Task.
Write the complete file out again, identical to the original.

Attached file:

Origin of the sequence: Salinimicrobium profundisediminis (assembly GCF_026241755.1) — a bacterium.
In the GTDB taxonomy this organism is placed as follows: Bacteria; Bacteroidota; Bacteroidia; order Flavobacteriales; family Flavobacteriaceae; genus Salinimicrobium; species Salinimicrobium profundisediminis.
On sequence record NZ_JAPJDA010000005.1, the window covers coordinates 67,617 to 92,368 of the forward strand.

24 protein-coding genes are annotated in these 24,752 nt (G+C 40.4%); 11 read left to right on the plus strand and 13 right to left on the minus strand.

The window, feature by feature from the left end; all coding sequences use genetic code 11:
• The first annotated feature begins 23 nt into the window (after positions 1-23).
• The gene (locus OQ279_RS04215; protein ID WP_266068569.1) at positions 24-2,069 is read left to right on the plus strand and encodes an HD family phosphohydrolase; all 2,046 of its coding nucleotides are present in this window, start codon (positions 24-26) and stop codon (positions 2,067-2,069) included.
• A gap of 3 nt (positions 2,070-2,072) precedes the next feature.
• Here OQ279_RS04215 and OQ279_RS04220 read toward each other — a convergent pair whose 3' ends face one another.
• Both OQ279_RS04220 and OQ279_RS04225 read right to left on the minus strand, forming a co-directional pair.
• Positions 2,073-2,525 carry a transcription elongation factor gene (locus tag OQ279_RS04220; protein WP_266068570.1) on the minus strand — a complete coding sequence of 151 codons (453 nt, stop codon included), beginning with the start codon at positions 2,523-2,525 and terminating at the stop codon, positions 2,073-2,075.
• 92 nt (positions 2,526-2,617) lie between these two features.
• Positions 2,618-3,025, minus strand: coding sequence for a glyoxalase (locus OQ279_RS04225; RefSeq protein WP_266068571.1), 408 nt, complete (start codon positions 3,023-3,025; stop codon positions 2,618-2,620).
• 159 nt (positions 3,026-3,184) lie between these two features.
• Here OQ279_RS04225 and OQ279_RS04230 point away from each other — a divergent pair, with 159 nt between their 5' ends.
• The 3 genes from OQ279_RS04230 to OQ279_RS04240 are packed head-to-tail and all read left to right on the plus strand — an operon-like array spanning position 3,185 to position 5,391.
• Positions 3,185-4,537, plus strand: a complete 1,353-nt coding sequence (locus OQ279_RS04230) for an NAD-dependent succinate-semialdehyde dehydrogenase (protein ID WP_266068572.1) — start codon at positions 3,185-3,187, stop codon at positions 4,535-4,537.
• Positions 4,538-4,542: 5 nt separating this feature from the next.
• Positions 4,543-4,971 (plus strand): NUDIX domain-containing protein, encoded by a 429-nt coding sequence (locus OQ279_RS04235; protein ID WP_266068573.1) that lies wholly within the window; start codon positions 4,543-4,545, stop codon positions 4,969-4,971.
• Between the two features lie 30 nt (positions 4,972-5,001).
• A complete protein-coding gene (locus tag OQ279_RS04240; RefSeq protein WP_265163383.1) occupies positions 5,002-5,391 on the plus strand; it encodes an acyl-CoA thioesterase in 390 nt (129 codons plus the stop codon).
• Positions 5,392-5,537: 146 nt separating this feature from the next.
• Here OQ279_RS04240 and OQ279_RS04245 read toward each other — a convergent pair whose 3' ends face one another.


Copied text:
Origin of the sequence: Salinimicrobium profundisediminis (assembly GCF_026241755.1) — a bacterium.
In the GTDB taxonomy this organism is placed as follows: Bacteria; Bacteroidota; Bacteroidia; order Flavobacteriales; family Flavobacteriaceae; genus Salinimicrobium; species Salinimicrobium profundisediminis.
On sequence record NZ_JAPJDA010000005.1, the window covers coordinates 67,617 to 92,368 of the forward strand.

24 protein-coding genes are annotated in these 24,752 nt (G+C 40.4%); 11 read left to right on the plus strand and 13 right to left on the minus strand.

The window, feature by feature from the left end; all coding sequences use genetic code 11:
• The first annotated feature begins 23 nt into the window (after positions 1-23).
• The gene (locus OQ279_RS04215; protein ID WP_266068569.1) at positions 24-2,069 is read left to right on the plus strand and encodes an HD family phosphohydrolase; all 2,046 of its coding nucleotides are present in this window, start codon (positions 24-26) and stop codon (positions 2,067-2,069) included.
• A gap of 3 nt (positions 2,070-2,072) precedes the next feature.
• Here OQ279_RS04215 and OQ279_RS04220 read toward each other — a convergent pair whose 3' ends face one another.
• Both OQ279_RS04220 and OQ279_RS04225 read right to left on the minus strand, forming a co-directional pair.
• Positions 2,073-2,525 carry a transcription elongation factor gene (locus tag OQ279_RS04220; protein WP_266068570.1) on the minus strand — a complete coding sequence of 151 codons (453 nt, stop codon included), beginning with the start codon at positions 2,523-2,525 and terminating at the stop codon, positions 2,073-2,075.
• 92 nt (positions 2,526-2,617) lie between these two features.
• Positions 2,618-3,025, minus strand: coding sequence for a glyoxalase (locus OQ279_RS04225; RefSeq protein WP_266068571.1), 408 nt, complete (start codon positions 3,023-3,025; stop codon positions 2,618-2,620).
• 159 nt (positions 3,026-3,184) lie between these two features.
• Here OQ279_RS04225 and OQ279_RS04230 point away from each other — a divergent pair, with 159 nt between their 5' ends.
• The 3 genes from OQ279_RS04230 to OQ279_RS04240 are packed head-to-tail and all read left to right on the plus strand — an operon-like array spanning position 3,185 to position 5,391.
• Positions 3,185-4,537, plus strand: a complete 1,353-nt coding sequence (locus OQ279_RS04230) for an NAD-dependent succinate-semialdehyde dehydrogenase (protein ID WP_266068572.1) — start codon at positions 3,185-3,187, stop codon at positions 4,535-4,537.
• Positions 4,538-4,542: 5 nt separating this feature from the next.
• Positions 4,543-4,971 (plus strand): NUDIX domain-containing protein, encoded by a 429-nt coding sequence (locus OQ279_RS04235; protein ID WP_266068573.1) that lies wholly within the window; start codon positions 4,543-4,545, stop codon positions 4,969-4,971.
• Between the two features lie 30 nt (positions 4,972-5,001).
• A complete protein-coding gene (locus tag OQ279_RS04240; RefSeq protein WP_265163383.1) occupies positions 5,002-5,391 on the plus strand; it encodes an acyl-CoA thioesterase in 390 nt (129 codons plus the stop codon).
• Positions 5,392-5,537: 146 nt separating this feature from the next.
• Here OQ279_RS04240 and OQ279_RS04245 read toward each other — a convergent pair whose 3' ends face one another.